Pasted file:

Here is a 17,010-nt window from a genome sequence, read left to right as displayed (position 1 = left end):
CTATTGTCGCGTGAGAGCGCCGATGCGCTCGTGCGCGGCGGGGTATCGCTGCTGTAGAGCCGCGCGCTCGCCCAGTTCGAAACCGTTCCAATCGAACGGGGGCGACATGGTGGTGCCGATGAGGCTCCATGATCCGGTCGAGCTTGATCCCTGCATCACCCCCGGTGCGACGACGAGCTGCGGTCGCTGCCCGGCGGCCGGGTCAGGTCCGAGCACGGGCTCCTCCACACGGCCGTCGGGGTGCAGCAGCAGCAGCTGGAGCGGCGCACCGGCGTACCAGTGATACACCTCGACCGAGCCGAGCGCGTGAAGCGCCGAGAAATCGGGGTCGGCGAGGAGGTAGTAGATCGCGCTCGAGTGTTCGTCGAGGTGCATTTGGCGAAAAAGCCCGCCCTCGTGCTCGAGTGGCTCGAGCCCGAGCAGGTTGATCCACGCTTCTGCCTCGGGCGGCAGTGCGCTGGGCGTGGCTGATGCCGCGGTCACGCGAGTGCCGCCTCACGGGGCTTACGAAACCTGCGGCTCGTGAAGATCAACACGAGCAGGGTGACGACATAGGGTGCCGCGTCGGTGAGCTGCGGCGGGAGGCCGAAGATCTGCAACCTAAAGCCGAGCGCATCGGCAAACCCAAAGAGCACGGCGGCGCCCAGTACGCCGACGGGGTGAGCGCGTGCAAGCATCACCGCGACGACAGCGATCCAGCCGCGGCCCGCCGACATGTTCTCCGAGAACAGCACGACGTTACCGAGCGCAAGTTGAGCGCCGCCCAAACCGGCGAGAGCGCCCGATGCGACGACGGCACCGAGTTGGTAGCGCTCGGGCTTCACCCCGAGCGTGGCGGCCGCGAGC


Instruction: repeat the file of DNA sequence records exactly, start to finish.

Here is a 17,010-nt window from a genome sequence, read left to right as displayed (position 1 = left end):
CTATTGTCGCGTGAGAGCGCCGATGCGCTCGTGCGCGGCGGGGTATCGCTGCTGTAGAGCCGCGCGCTCGCCCAGTTCGAAACCGTTCCAATCGAACGGGGGCGACATGGTGGTGCCGATGAGGCTCCATGATCCGGTCGAGCTTGATCCCTGCATCACCCCCGGTGCGACGACGAGCTGCGGTCGCTGCCCGGCGGCCGGGTCAGGTCCGAGCACGGGCTCCTCCACACGGCCGTCGGGGTGCAGCAGCAGCAGCTGGAGCGGCGCACCGGCGTACCAGTGATACACCTCGACCGAGCCGAGCGCGTGAAGCGCCGAGAAATCGGGGTCGGCGAGGAGGTAGTAGATCGCGCTCGAGTGTTCGTCGAGGTGCATTTGGCGAAAAAGCCCGCCCTCGTGCTCGAGTGGCTCGAGCCCGAGCAGGTTGATCCACGCTTCTGCCTCGGGCGGCAGTGCGCTGGGCGTGGCTGATGCCGCGGTCACGCGAGTGCCGCCTCACGGGGCTTACGAAACCTGCGGCTCGTGAAGATCAACACGAGCAGGGTGACGACATAGGGTGCCGCGTCGGTGAGCTGCGGCGGGAGGCCGAAGATCTGCAACCTAAAGCCGAGCGCATCGGCAAACCCAAAGAGCACGGCGGCGCCCAGTACGCCGACGGGGTGAGCGCGTGCAAGCATCACCGCGACGACAGCGATCCAGCCGCGGCCCGCCGACATGTTCTCCGAGAACAGCACGACGTTACCGAGCGCAAGTTGAGCGCCGCCCAAACCGGCGAGAGCGCCCGATGCGACGACGGCACCGAGTTGGTAGCGCTCGGGCTTCACCCCGAGCGTGGCGGCCGCGAGC